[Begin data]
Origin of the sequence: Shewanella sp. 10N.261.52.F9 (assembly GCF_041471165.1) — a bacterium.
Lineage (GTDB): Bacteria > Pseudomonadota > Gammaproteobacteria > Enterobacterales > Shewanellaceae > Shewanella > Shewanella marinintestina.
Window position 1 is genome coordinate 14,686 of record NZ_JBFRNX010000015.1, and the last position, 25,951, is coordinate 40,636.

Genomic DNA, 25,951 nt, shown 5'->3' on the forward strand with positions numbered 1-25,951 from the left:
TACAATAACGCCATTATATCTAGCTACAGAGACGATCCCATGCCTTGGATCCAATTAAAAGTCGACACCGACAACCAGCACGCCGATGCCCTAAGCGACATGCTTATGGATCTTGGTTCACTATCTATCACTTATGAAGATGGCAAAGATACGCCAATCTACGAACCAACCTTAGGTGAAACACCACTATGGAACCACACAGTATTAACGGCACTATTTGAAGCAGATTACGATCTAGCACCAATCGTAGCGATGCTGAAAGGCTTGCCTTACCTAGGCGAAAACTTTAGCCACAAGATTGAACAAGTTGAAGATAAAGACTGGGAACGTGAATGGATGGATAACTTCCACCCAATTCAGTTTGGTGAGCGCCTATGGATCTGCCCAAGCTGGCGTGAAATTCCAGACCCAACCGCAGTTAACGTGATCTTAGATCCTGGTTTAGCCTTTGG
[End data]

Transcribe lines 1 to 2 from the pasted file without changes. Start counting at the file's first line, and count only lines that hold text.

Origin of the sequence: Shewanella sp. 10N.261.52.F9 (assembly GCF_041471165.1) — a bacterium.
Lineage (GTDB): Bacteria > Pseudomonadota > Gammaproteobacteria > Enterobacterales > Shewanellaceae > Shewanella > Shewanella marinintestina.